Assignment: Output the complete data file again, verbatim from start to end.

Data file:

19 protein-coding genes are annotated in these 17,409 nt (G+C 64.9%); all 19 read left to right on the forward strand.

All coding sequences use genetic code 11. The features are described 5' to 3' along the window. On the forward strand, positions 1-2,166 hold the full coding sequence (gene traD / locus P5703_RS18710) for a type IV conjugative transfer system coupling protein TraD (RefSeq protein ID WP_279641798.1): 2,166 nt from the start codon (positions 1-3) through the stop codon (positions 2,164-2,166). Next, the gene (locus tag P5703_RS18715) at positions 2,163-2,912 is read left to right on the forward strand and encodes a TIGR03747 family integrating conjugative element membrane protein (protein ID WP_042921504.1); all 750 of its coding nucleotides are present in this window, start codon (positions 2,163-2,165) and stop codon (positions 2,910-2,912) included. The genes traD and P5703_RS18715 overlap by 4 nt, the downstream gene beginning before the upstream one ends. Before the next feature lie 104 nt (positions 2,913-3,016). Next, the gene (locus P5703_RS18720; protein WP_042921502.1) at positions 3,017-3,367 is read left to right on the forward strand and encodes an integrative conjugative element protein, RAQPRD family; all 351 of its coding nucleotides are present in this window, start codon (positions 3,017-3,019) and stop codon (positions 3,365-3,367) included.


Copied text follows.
19 protein-coding genes are annotated in these 17,409 nt (G+C 64.9%); all 19 read left to right on the forward strand.

All coding sequences use genetic code 11. The features are described 5' to 3' along the window. On the forward strand, positions 1-2,166 hold the full coding sequence (gene traD / locus P5703_RS18710) for a type IV conjugative transfer system coupling protein TraD (RefSeq protein ID WP_279641798.1): 2,166 nt from the start codon (positions 1-3) through the stop codon (positions 2,164-2,166). Next, the gene (locus tag P5703_RS18715) at positions 2,163-2,912 is read left to right on the forward strand and encodes a TIGR03747 family integrating conjugative element membrane protein (protein ID WP_042921504.1); all 750 of its coding nucleotides are present in this window, start codon (positions 2,163-2,165) and stop codon (positions 2,910-2,912) included. The genes traD and P5703_RS18715 overlap by 4 nt, the downstream gene beginning before the upstream one ends. Before the next feature lie 104 nt (positions 2,913-3,016). Next, the gene (locus P5703_RS18720; protein WP_042921502.1) at positions 3,017-3,367 is read left to right on the forward strand and encodes an integrative conjugative element protein, RAQPRD family; all 351 of its coding nucleotides are present in this window, start codon (positions 3,017-3,019) and stop codon (positions 3,365-3,367) included.